A good friend of the blog, astrocolt45, posted a link that led to today’s post.
If Washington Nats’ wunderkind Juan Soto is worth more than 13 years / $350 MM (at least according to Scott Boras.
Are these three players equivalent? No, because Soto so far is better and younger than Tucker and Alvarez. However, the gap between them is not like between Martin Maldonado and Mike Trout. These guys are in the same general neighborhood and the fact that neighborhood price tag is being set that high can be concerning to Astro fans.
Relative ages and controllability
- Juan Soto debuted at the age of 19 in 2018 and will turn 24 next October. He made $8.5 MM last year, quite a salary for a pre-arbitration eligible player. He will be arbitration-eligible this year for the first time and he is predicted by mlbtraderumors to make $16.2 MM this season. He will be eligible for free agency beginning the 2025 season after three potential years of arbitration (if he is not extended before then).
- Yordan Alvarez debuted in 2019 at the age of 21 (right before his 22nd birthday) and will turn 25 at the end of June. He is not arbitration-eligible until 2023 and would be a free agent heading into 2026. He has been making league minimum and based on what the Astros have done with similar players in the season before arbitration (like Carlos Correa), they may throw him a one year bone ($1 or 2 million) if they can’t extend him and buy out some arbitration.
- Kyle Tucker debuted in 2018 at the age of 21 and just turned 25 a month ago. He is also arbitration-eligible heading into 2023 and becomes a free agent heading into 2026. Similarly to Alvarez, the team should be giving him some type of raise heading into 2022 in his last pre-arb season.
- There is no argument that Soto has been the best of the three after completing his four seasons in the biggies. He was second in the Rookie of the year voting in 2018 and has received significant MVP support in the other three years, including coming in second in 2021. His 162 game average over that time has been the equivalent of a .301 BA/ .432 OBP/ .981 OPS with 118 runs, 34 HRs and 109 RBIs for every 162 games. His ability to take walks and get on base is huge as he has put up a .490 OBP and a .465 OBP the last two seasons.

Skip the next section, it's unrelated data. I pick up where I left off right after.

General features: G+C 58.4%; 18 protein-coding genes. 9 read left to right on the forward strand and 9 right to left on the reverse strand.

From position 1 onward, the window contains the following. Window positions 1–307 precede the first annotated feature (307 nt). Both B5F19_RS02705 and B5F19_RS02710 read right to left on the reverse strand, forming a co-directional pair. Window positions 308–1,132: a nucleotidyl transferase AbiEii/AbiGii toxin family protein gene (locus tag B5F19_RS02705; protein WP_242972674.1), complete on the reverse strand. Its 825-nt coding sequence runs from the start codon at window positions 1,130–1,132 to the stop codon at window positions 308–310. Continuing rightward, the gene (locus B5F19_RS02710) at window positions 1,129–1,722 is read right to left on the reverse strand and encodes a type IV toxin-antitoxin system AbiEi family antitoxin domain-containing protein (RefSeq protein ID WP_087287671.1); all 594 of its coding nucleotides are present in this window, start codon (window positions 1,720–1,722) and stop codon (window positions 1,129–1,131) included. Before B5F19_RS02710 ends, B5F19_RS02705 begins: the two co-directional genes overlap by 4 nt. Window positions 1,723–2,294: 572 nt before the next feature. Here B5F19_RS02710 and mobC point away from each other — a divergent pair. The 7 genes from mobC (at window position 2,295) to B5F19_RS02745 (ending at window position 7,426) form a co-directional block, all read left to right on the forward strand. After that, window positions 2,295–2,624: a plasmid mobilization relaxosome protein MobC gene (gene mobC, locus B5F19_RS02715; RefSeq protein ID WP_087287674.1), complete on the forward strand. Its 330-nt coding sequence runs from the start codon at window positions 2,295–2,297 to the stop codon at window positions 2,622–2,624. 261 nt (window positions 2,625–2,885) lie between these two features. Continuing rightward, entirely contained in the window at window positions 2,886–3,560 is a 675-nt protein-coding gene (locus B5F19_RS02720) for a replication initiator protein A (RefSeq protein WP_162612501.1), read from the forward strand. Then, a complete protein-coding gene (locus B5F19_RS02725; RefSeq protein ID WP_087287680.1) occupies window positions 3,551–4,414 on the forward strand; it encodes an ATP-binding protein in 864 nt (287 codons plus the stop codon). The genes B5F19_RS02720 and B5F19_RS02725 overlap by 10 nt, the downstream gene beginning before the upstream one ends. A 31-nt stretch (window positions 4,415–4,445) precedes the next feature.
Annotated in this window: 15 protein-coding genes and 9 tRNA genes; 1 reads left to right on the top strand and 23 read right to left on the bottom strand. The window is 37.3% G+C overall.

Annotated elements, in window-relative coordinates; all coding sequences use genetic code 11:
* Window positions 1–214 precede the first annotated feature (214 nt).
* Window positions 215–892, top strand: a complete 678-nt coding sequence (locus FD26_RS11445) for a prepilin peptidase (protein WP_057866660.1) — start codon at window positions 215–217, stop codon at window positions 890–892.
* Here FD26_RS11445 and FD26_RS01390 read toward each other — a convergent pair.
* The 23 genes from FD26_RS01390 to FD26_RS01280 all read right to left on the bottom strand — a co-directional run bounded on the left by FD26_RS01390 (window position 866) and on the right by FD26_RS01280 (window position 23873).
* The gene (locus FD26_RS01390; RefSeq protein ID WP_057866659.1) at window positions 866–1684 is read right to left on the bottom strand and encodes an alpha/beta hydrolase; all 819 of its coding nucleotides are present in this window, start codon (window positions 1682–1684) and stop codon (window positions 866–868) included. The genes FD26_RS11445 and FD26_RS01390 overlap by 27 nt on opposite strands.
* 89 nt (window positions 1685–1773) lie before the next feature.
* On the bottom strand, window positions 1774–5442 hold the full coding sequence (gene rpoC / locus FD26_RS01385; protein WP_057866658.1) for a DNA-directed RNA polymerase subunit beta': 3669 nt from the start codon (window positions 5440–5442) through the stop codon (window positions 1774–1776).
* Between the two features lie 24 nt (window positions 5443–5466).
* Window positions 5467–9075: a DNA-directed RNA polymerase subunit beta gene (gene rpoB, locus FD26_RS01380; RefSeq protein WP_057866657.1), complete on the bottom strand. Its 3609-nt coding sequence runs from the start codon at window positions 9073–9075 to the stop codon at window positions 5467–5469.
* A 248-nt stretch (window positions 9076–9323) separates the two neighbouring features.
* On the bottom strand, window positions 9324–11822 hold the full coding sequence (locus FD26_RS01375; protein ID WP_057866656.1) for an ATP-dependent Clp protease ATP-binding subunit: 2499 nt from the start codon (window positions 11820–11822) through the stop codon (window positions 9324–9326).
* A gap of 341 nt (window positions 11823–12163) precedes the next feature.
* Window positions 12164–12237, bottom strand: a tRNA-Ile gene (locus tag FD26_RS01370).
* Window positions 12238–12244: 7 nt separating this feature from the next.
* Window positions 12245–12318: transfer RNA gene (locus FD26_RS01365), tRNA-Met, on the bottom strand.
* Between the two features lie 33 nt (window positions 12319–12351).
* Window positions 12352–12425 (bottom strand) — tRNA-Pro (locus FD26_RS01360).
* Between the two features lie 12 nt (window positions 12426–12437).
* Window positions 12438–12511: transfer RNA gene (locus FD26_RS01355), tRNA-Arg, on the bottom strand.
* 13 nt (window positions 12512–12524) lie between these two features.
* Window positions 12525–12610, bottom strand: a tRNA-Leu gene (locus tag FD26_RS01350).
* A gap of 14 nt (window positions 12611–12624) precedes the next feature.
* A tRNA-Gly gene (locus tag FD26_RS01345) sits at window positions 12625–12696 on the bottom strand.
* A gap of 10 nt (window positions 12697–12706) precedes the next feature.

- Alvarez has been almost as good as Soto in basically the equivalent of 1-1/2 seasons in the majors. He was Rookie of the Year in a little more than half of the 2018 season and that was a unanimous vote. He did lose the 2020 season to something other than the pandemic with his knee injury and his 2021 season was very good, but not at the level of the 2019 season. His 162 game average has a slash of .290 BA/.371 OBP/ .948 OPS with 106 runs, 42 HRs and 129 RBIs per a full slate of games. The one drawback with Alvarez is that, so far he is not an everyday fielder.
- Tucker’s career numbers are a bit behind both Soto and Alvarez, though he is coming off a 2021 season where he earned some MVP support, which was his best year yet. His 2021 numbers in 140 games was a quite excellent .294 BA/ .359 OBP/ .917 OPS with 83 runs, 30 HRs and 92 RBIs. There is no doubt that those runs/RBIs numbers would have been better if he was not stuck in the 7th spot in the lineup for most of the season. His 162 game average for his career has been .274 BA/ .338 OBP/ .917 OPS with 92 runs, 28 HRs and 97 RBIs over a season’s worth of games. He is an excellent fielder also and has stolen a pristine 28 of 32 bases in his career to date.
So, if Juan Soto is worth more than 13 years / $350 MM, what are we talking about for Yordan Alvarez and Kyle Tucker? Of course, things can change between now and when a decision is made, but it would not be surprising to see the Astros try to extend them for $20-25 MM/ yr when they are getting close to free agency.
How the Astros transition to this next wave of long term commitments will have a long-ranging impact on both the quality and sustainability of their team.